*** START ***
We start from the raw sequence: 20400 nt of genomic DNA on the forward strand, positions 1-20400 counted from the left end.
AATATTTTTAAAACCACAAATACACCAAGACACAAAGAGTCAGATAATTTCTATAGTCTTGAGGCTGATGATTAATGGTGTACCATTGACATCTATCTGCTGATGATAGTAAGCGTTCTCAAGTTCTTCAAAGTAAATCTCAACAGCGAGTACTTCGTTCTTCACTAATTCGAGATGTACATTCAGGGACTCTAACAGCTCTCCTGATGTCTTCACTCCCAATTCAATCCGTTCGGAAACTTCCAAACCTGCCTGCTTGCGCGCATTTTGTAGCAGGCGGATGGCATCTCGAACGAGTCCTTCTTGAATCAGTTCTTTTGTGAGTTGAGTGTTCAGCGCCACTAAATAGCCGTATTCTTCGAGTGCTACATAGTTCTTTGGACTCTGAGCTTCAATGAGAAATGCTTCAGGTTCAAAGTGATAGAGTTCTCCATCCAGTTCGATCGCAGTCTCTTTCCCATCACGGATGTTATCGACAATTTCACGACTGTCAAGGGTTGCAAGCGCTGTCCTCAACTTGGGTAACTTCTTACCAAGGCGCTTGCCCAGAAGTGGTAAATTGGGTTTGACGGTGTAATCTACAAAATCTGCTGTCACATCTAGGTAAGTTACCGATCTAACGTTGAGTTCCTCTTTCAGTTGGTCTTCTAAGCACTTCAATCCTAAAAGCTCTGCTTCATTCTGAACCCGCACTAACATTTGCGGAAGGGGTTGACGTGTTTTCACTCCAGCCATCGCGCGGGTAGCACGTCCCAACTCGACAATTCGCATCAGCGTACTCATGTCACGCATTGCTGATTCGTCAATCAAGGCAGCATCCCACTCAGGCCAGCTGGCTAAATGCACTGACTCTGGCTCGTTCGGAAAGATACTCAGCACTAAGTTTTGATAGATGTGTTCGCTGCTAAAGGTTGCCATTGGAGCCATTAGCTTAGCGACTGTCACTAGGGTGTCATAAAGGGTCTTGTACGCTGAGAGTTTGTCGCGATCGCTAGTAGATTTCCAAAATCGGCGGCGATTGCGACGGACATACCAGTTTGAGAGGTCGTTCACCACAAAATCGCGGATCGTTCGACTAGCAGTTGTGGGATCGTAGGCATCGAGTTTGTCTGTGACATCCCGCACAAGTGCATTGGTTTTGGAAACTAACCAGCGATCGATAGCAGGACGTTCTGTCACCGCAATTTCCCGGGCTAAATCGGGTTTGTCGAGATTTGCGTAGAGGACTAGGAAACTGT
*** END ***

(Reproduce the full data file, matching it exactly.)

We start from the raw sequence: 20400 nt of genomic DNA on the forward strand, positions 1-20400 counted from the left end.
AATATTTTTAAAACCACAAATACACCAAGACACAAAGAGTCAGATAATTTCTATAGTCTTGAGGCTGATGATTAATGGTGTACCATTGACATCTATCTGCTGATGATAGTAAGCGTTCTCAAGTTCTTCAAAGTAAATCTCAACAGCGAGTACTTCGTTCTTCACTAATTCGAGATGTACATTCAGGGACTCTAACAGCTCTCCTGATGTCTTCACTCCCAATTCAATCCGTTCGGAAACTTCCAAACCTGCCTGCTTGCGCGCATTTTGTAGCAGGCGGATGGCATCTCGAACGAGTCCTTCTTGAATCAGTTCTTTTGTGAGTTGAGTGTTCAGCGCCACTAAATAGCCGTATTCTTCGAGTGCTACATAGTTCTTTGGACTCTGAGCTTCAATGAGAAATGCTTCAGGTTCAAAGTGATAGAGTTCTCCATCCAGTTCGATCGCAGTCTCTTTCCCATCACGGATGTTATCGACAATTTCACGACTGTCAAGGGTTGCAAGCGCTGTCCTCAACTTGGGTAACTTCTTACCAAGGCGCTTGCCCAGAAGTGGTAAATTGGGTTTGACGGTGTAATCTACAAAATCTGCTGTCACATCTAGGTAAGTTACCGATCTAACGTTGAGTTCCTCTTTCAGTTGGTCTTCTAAGCACTTCAATCCTAAAAGCTCTGCTTCATTCTGAACCCGCACTAACATTTGCGGAAGGGGTTGACGTGTTTTCACTCCAGCCATCGCGCGGGTAGCACGTCCCAACTCGACAATTCGCATCAGCGTACTCATGTCACGCATTGCTGATTCGTCAATCAAGGCAGCATCCCACTCAGGCCAGCTGGCTAAATGCACTGACTCTGGCTCGTTCGGAAAGATACTCAGCACTAAGTTTTGATAGATGTGTTCGCTGCTAAAGGTTGCCATTGGAGCCATTAGCTTAGCGACTGTCACTAGGGTGTCATAAAGGGTCTTGTACGCTGAGAGTTTGTCGCGATCGCTAGTAGATTTCCAAAATCGGCGGCGATTGCGACGGACATACCAGTTTGAGAGGTCGTTCACCACAAAATCGCGGATCGTTCGACTAGCAGTTGTGGGATCGTAGGCATCGAGTTTGTCTGTGACATCCCGCACAAGTGCATTGGTTTTGGAAACTAACCAGCGATCGATAGCAGGACGTTCTGTCACCGCAATTTCCCGGGCTAAATCGGGTTTGTCGAGATTTGCGTAGAGGACTAGGAAACTGT